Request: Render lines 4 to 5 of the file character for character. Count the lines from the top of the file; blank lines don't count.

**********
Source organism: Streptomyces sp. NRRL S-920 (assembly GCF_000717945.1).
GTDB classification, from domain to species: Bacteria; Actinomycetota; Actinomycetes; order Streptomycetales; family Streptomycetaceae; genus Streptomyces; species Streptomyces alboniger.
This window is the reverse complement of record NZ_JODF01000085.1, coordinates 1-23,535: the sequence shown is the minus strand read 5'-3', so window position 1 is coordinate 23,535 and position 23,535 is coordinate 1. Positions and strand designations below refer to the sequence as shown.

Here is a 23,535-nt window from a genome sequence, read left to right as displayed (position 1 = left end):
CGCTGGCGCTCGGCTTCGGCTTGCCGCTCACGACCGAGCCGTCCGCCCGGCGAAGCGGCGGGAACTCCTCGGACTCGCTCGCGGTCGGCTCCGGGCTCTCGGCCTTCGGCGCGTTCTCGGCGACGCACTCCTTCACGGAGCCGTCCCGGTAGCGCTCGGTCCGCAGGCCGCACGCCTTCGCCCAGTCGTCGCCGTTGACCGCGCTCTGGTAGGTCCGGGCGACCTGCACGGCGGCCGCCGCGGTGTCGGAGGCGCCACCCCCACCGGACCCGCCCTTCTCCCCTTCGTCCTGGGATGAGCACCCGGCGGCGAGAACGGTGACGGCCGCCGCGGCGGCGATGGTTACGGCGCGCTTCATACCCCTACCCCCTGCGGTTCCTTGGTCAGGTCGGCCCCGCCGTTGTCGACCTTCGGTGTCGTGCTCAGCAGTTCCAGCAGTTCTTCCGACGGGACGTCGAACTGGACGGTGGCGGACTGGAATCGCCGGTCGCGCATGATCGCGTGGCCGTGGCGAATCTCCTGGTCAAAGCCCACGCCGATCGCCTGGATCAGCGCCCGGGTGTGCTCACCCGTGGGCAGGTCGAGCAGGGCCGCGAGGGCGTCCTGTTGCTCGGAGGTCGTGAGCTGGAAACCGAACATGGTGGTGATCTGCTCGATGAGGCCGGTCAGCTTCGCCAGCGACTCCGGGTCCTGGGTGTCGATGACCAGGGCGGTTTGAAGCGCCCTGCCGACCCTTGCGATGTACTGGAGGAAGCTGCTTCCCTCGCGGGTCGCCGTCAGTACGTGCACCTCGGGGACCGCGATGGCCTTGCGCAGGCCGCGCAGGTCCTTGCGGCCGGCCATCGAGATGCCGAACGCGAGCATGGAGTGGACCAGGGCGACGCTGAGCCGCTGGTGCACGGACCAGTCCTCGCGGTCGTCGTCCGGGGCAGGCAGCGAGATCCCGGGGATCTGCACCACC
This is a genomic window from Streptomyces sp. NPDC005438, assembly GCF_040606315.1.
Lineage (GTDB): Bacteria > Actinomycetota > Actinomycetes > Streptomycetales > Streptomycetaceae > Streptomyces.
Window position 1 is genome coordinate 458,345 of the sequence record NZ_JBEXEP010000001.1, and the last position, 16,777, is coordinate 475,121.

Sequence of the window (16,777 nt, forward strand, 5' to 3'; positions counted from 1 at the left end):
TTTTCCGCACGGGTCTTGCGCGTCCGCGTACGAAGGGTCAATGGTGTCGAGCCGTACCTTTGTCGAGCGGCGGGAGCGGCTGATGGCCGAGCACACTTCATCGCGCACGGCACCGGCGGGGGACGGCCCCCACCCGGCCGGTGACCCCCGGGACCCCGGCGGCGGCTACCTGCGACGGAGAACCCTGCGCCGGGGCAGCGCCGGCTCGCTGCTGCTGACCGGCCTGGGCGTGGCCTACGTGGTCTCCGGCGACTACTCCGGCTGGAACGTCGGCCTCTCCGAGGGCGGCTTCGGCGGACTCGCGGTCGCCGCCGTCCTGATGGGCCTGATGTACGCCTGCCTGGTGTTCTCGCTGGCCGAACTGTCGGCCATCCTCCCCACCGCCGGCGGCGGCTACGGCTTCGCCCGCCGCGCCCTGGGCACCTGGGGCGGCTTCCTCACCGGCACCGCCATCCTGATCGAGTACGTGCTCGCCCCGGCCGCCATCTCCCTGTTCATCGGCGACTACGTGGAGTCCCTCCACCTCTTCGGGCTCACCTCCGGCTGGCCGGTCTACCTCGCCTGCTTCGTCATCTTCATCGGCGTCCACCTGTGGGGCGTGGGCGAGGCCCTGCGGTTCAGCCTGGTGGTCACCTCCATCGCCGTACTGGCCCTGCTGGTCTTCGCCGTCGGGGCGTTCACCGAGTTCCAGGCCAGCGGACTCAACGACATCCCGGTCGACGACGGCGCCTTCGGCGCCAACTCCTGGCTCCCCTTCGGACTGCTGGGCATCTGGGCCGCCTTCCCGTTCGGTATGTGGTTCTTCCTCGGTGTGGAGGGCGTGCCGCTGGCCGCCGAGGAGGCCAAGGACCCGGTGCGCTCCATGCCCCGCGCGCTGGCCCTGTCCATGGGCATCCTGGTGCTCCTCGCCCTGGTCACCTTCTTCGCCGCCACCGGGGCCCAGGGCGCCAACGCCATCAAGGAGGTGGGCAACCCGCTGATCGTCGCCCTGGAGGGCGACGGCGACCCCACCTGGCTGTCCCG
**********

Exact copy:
Here is a 23,535-nt window from a genome sequence, read left to right as displayed (position 1 = left end):
CGCTGGCGCTCGGCTTCGGCTTGCCGCTCACGACCGAGCCGTCCGCCCGGCGAAGCGGCGGGAACTCCTCGGACTCGCTCGCGGTCGGCTCCGGGCTCTCGGCCTTCGGCGCGTTCTCGGCGACGCACTCCTTCACGGAGCCGTCCCGGTAGCGCTCGGTCCGCAGGCCGCACGCCTTCGCCCAGTCGTCGCCGTTGACCGCGCTCTGGTAGGTCCGGGCGACCTGCACGGCGGCCGCCGCGGTGTCGGAGGCGCCACCCCCACCGGACCCGCCCTTCTCCCCTTCGTCCTGGGATGAGCACCCGGCGGCGAGAACGGTGACGGCCGCCGCGGCGGCGATGGTTACGGCGCGCTTCATACCCCTACCCCCTGCGGTTCCTTGGTCAGGTCGGCCCCGCCGTTGTCGACCTTCGGTGTCGTGCTCAGCAGTTCCAGCAGTTCTTCCGACGGGACGTCGAACTGGACGGTGGCGGACTGGAATCGCCGGTCGCGCATGATCGCGTGGCCGTGGCGAATCTCCTGGTCAAAGCCCACGCCGATCGCCTGGATCAGCGCCCGGGTGTGCTCACCCGTGGGCAGGTCGAGCAGGGCCGCGAGGGCGTCCTGTTGCTCGGAGGTCGTGAGCTGGAAACCGAACATGGTGGTGATCTGCTCGATGAGGCCGGTCAGCTTCGCCAGCGACTCCGGGTCCTGGGTGTCGATGACCAGGGCGGTTTGAAGCGCCCTGCCGACCCTTGCGATGTACTGGAGGAAGCTGCTTCCCTCGCGGGTCGCCGTCAGTACGTGCACCTCGGGGACCGCGATGGCCTTGCGCAGGCCGCGCAGGTCCTTGCGGCCGGCCATCGAGATGCCGAACGCGAGCATGGAGTGGACCAGGGCGACGCTGAGCCGCTGGTGCACGGACCAGTCCTCGCGGTCGTCGTCCGGGGCAGGCAGCGAGATCCCGGGGATCTGCACCACC